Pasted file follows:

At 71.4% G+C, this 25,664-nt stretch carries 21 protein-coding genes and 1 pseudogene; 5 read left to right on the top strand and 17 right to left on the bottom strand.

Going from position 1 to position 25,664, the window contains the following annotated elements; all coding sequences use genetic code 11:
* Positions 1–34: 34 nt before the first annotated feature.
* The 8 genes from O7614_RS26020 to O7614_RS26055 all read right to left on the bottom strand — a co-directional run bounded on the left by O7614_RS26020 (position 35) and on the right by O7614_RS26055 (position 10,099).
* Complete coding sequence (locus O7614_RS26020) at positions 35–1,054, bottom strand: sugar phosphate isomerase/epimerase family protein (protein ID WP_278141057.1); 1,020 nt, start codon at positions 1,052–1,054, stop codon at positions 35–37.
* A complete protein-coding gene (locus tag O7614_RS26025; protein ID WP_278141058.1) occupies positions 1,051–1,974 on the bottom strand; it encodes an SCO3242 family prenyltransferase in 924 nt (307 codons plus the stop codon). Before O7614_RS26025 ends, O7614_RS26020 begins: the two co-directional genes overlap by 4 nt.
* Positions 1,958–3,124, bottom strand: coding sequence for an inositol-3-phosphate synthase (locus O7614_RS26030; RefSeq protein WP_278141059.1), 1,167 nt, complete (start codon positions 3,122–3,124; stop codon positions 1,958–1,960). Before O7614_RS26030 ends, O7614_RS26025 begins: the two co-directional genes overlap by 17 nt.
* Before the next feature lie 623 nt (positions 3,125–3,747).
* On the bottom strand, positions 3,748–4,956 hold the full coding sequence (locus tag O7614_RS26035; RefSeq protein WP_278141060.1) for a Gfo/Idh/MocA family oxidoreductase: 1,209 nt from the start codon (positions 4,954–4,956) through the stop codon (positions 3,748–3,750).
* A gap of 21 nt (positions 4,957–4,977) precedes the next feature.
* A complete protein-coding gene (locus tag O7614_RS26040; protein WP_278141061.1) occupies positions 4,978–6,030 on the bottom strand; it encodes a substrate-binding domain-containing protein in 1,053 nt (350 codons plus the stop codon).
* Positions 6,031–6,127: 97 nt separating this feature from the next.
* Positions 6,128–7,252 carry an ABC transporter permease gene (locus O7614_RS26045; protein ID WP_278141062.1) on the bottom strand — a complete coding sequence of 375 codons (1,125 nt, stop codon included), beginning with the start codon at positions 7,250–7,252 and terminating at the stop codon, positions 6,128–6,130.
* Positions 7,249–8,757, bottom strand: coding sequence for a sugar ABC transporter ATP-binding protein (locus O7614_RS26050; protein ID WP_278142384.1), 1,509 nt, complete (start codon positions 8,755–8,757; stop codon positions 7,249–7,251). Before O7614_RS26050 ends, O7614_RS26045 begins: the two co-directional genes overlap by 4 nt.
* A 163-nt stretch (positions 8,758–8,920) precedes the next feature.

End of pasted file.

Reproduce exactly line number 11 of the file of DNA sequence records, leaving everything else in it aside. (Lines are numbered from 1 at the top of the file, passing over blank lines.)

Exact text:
* A complete protein-coding gene (locus tag O7614_RS26040; protein WP_278141061.1) occupies positions 4,978–6,030 on the bottom strand; it encodes a substrate-binding domain-containing protein in 1,053 nt (350 codons plus the stop codon).